6 Ten core principles have been listed. An attempt has been made to model the principles in a manner consistent with global best practice. All the principles are interrelated and tied by the common threads of a performance orientation within the bounds of acceptable conduct. Good corporate governance requires an overriding commitment to a culture of governance that permeates all aspects of board and management conduct. The example and tone need to be set at the top to embed good corporate governance in an organizations culture. This paper condenses the principal attributes of good corporate governance. Each principle addresses a particular facet of corporate governance. These relate to key board committees, the conduct of board members and others, the environment, the role of directors in turnaround situations, and the responsibilities of investors in influencing corporate governance. The principles recognize that effective corporate governance requires the partnership of the board with shareholders and management as well as the interface with an array of stakeholders such as employees, the media, creditors, and suppliers. Accordingly, some principles also encompass the conduct of shareholders and management and the management of the relationship with other entities that have a stake in the success of an enterprise. ADB expects to work with those institutional investors and private enterprises that share these beliefs and principles. From the vantage point of institutional investors, good corporate governance is a key risk management tool that helps preserve and grow capital in ways compatible with their values. The winners in the Asia and Pacific private sector will be set apart by the practice of high-quality corporate governance as a competitive weapon. A key tenet of good corporate governance is that companies be run in the long-term interest of shareholders. Companies adhering to this principle will not only benefit their shareholders, but also the wider economy.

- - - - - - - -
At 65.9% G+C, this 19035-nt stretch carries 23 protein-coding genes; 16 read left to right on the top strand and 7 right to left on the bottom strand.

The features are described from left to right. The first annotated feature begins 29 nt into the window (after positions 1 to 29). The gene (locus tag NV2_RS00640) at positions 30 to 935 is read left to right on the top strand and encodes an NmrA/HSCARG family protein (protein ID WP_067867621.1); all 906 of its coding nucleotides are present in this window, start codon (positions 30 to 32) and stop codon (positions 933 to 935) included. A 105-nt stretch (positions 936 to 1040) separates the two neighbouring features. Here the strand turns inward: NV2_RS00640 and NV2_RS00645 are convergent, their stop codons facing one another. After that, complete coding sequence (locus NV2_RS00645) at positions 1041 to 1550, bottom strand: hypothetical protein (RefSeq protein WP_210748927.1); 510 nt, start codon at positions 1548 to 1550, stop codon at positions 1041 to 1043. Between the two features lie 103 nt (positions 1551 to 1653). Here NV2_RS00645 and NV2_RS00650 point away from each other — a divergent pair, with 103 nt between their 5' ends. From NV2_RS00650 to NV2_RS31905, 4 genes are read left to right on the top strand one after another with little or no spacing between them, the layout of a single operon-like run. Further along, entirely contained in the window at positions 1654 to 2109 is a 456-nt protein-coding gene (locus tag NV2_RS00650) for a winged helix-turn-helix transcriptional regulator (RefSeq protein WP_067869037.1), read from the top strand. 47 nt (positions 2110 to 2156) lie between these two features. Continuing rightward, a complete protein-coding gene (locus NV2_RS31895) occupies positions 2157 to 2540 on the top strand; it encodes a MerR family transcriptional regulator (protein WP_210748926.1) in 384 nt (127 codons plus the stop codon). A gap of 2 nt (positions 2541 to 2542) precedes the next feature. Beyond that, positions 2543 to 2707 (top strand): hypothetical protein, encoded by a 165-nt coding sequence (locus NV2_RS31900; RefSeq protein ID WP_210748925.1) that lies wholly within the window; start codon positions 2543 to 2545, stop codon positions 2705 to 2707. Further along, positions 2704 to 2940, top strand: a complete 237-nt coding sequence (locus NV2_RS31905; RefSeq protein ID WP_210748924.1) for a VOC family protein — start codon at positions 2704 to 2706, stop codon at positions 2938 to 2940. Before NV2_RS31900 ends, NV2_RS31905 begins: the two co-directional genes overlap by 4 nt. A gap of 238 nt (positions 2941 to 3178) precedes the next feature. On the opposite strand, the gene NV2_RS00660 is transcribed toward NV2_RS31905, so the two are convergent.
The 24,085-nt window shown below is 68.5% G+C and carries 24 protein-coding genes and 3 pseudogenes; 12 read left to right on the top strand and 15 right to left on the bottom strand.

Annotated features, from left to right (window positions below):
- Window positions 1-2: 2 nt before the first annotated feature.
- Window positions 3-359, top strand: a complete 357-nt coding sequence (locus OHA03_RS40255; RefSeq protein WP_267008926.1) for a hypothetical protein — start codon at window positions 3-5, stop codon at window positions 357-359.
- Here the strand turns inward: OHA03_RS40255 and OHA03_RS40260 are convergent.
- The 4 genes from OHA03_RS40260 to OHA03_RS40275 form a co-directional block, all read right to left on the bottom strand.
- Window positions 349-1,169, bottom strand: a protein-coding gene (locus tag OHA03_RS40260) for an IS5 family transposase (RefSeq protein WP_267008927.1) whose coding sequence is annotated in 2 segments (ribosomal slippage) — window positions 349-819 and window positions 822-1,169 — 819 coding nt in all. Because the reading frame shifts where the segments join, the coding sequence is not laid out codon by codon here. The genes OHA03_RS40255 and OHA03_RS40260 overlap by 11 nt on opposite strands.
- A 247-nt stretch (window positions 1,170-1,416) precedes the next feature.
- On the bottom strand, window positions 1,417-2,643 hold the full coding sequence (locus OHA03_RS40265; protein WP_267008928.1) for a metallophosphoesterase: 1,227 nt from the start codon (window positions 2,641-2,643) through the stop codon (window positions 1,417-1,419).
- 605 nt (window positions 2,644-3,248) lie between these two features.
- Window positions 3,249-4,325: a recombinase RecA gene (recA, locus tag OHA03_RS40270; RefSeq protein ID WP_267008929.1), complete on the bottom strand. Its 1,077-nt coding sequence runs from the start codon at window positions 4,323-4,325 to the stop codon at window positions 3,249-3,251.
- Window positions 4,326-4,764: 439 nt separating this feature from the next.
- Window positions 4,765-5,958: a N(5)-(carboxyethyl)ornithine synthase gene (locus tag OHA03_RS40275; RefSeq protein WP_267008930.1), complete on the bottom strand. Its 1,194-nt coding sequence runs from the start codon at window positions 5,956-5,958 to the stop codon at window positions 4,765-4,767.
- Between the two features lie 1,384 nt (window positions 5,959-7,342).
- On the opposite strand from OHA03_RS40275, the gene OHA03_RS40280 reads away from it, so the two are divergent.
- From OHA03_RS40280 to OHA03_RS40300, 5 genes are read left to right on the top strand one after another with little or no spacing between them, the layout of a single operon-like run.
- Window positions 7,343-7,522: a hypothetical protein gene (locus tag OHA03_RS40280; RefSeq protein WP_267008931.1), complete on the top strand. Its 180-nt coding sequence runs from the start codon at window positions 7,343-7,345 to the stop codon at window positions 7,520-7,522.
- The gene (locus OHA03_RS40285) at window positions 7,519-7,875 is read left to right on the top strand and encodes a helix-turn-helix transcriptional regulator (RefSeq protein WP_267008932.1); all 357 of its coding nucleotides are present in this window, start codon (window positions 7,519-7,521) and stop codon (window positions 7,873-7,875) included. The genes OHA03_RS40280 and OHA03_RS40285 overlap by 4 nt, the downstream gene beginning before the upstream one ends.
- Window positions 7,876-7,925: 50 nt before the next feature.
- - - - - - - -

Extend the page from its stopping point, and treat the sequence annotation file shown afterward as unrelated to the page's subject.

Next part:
Objectives
The objectives of the principles are to assist: Enterprises design and implement their own corporate governance guidelines by benchmarking their practices against these principles; Domestic and institutional investors, fund managers, as well as ADB, in their quest for excellence in corporate governance in investee enterprises; and

7 Governments in designing corporate governance regulations.

The Principles
Principle 1: Performance Orientation
The principal objective of business enterprises is to enhance economic value for all shareholders by making the most efficient use of resources. A company that meets this shareholder value creation objective will have greater internally generated resources, improving its prospects for meeting its environmental, community, and social obligations; pay taxes; reward, train, and retain key staff; and enhance employee satisfaction. A key focus area is a companys human capital strategy, which is a lead indicator of corporate success.

Principle 2: Nomination and Compensation Committees


A key success factor is the quality of leadership of an enterprise. A nomination committee with a written mandate and terms of reference consistent with good practice may ensure the selection of directors and a chief executive officer (CEO) of the highest caliber. Comprising mainly of independent directors, the committee should have a written definition of independence, inclusive of both subjective and objective criteria. A compensation committee should set the compensation policy for directors and senior management, commensurate with performance measured against comparable industry benchmarks and key performance indicators such as economic value added.

Principle 3: Disclosure